- Further Education
- Gap Years
In this section
Writing my personal statement
Date: around ?/09/2002
Probably the hardest part of my application- but I think I got it in the end
Now I had pretty much chosen my course, I could start thinking about the personal statement. I had seen the UCAS form, and so know around about how much I needed to write for it, so it was time to grit my teeth and actually write the thing.
For me the personal statement was probably the hardest bit of the application process to do. Writing, especially about myself, and my good points is not the easiest thing for me to do. Luckily I was able to get lots of help, my school gave me copies of the good, and not so good personal statements they had see, my friends and family helped out by reading and commenting on mine and I found lots of help on the internet.
I had decided I would be applying for Economics and maths but thought I might be applying to Oxford and they didn't have an economics and maths course, the closest was economics and management. With this in mind I decided to write my personal statement purely from an economics point of view.
The first thing I did was have a look at a sheet which they gave me on writing a personal statement. It consisted of headings which would be good topics write about and information about what sort of things to write under these headings.
What you want to study at university and why
Comment on: specific aspects of the courses that interest you (link this to aspects of you're A-levels you enjoy), examples of coursework you have completed, practical work you have enjoyed, things you have read related to the subject area, work experience or voluntary work in this area, conferences you have attended, personal experiences which lead to the decision to take this subject, where you hope a degree in this subject will lead.
My notes: Economics: particularly behaviour of large companies, dominates our life. Reflected in my coursework - monopolies. Maths, stats, economic models and finance. Target 2.5 and visit to Bank of England. Writing for my website.
Experiences which show you are a reliable and responsible person
Comment on: part-time job, business enterprise, community work, sixth form committee, Young Enterprise, World Challenge, Duke of Edinburgh award, Asdan Award, debating societies and what you've gained from these experiences.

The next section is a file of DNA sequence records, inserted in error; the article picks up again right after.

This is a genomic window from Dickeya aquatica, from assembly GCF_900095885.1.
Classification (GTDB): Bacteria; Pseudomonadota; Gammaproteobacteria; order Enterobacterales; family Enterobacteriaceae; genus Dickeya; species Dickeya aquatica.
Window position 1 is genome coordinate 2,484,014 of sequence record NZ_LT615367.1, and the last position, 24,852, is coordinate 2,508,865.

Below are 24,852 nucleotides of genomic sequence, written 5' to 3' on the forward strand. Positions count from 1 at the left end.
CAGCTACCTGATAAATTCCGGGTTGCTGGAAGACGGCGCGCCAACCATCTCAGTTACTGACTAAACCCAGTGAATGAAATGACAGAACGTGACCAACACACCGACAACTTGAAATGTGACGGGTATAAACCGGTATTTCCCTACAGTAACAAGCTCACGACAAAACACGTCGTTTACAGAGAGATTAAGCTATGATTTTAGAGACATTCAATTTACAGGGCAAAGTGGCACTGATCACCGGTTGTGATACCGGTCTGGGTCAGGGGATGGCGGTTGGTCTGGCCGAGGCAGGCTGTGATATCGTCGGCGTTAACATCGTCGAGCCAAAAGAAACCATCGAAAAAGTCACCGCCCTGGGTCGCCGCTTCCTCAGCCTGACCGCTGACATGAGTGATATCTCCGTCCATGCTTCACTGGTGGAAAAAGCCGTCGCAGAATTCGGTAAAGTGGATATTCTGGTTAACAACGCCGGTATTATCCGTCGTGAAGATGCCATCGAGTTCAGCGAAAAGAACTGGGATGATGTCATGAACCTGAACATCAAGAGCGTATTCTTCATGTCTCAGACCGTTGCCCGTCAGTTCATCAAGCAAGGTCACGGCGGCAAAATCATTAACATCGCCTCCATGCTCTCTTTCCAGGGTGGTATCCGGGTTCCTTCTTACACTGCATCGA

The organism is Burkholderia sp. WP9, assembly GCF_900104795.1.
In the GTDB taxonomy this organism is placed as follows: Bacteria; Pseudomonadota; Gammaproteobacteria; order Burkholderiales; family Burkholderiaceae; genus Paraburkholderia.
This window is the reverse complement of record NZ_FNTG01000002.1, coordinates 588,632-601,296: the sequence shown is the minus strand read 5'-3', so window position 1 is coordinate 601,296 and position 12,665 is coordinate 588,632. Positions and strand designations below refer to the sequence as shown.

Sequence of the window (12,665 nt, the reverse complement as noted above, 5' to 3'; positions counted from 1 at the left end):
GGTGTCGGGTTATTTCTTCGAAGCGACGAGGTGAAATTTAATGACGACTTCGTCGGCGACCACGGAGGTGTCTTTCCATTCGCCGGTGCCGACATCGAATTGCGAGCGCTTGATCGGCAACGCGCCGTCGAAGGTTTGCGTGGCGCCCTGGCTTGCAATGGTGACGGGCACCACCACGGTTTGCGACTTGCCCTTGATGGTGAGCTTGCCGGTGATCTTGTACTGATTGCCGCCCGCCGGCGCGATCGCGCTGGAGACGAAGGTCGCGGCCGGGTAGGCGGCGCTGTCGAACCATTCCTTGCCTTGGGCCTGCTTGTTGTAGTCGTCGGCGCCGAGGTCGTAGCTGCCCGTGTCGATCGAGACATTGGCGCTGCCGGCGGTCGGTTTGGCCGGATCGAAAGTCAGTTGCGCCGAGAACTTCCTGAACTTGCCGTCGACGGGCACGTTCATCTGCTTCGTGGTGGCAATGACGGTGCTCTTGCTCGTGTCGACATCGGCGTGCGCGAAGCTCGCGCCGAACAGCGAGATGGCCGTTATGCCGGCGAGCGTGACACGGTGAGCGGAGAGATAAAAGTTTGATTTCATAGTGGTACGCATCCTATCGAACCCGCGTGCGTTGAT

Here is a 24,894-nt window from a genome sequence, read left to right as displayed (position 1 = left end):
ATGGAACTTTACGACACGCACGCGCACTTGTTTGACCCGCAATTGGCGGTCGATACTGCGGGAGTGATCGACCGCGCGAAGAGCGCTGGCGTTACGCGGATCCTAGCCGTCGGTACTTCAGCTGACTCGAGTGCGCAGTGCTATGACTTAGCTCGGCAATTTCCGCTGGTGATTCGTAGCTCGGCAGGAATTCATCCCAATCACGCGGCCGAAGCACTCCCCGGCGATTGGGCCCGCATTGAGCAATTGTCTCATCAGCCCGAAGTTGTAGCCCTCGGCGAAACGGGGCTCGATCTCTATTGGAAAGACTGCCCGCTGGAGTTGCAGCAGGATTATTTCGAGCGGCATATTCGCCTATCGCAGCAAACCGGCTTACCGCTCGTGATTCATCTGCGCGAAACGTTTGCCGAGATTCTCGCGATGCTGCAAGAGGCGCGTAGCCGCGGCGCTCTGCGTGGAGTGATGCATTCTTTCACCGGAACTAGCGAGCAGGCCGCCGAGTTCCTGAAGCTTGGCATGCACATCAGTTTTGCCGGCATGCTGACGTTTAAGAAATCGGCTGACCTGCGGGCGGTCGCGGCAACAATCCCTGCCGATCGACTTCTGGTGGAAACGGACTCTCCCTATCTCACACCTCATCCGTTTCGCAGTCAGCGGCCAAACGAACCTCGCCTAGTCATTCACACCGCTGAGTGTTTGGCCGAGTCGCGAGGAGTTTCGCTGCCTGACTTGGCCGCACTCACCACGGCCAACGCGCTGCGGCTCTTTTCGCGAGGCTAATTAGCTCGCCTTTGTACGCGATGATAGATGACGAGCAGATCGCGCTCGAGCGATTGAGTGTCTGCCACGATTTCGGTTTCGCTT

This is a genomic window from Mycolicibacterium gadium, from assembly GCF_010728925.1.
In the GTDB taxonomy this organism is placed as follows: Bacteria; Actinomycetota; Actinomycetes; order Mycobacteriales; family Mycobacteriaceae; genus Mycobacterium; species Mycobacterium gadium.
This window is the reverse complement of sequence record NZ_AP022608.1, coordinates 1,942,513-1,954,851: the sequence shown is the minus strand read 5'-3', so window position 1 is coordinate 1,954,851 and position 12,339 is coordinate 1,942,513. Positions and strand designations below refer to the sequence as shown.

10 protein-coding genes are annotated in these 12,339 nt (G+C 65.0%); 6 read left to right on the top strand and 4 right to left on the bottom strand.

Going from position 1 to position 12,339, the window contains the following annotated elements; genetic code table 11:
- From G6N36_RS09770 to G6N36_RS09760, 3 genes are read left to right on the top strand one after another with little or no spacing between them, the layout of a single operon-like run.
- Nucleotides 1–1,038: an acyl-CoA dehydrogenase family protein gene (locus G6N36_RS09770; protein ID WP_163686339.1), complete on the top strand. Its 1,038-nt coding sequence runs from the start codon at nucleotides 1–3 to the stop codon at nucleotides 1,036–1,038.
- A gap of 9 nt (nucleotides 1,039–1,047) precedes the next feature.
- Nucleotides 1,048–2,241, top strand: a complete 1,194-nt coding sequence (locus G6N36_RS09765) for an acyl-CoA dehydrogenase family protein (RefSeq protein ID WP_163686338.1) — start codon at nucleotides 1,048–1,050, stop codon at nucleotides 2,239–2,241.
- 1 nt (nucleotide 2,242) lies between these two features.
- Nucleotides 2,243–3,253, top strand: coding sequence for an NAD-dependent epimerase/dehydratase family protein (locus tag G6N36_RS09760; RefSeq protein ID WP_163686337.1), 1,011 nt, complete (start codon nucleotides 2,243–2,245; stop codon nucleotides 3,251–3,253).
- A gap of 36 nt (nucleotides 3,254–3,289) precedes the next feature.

My notes: Work experience - AND financial software development, part-time job - Tesco's, Formula 2001, Young Enterprise, School website designer.
Comment on: What you like to do in your free time, sport and leisure activities, subjects you study which are not examined, musical instrument which you play or languages which you speak
My notes: Swimming - City of Oxford Swimming Club.
Website design and programming
Maths and logic problems
Drawing and designing.
Comment on: Why you want to take a gap year, what you plan to do, how this may relate to your course or ensure that you are more prepared for university life.
My notes: not taking a gap year
Now I had a rough idea of what I was going to write about I could start thinking about the structure of my personal statement. I looked at personal statements (link) given to me by my school and the some I found on the web. I also looked at some university prospectuses and websites to find sentences or phrases related to economics which I liked the sound of some of these phrases are listed below.
Pick up any newspaper, and you will probably discover that more of the headlines address economic problems than any other topic.
That tells us economists are increasingly needed to help solve the problems of the world we live in-locally, nationally, and internationally.
An education in economics prepares students for employment in a wide variety of jobs or serves as an excellent foundation from which to pursue law school or other advanced degree work. If you think you would enjoy a logical, common-sense approach to looking at the problems and issues of society, economics may be for you.
The best reason to study economics is to gain greater understanding of the world
A major in economics sends a signal to prospective employers and graduate schools that you are capable of logical and critical thought, that you have basic quantitative skills, that you can adapt to changing circumstances, and that you are interested in the "big picture".
Students of economics become problem-solvers.
The fact is, economics affects our daily lives.
A challenging and diverse discipline
economics develops: analytical skills, quantative skills, research skills
It's interesting and relevant
Economics is often viewed as a dry discipline which has little to say about the real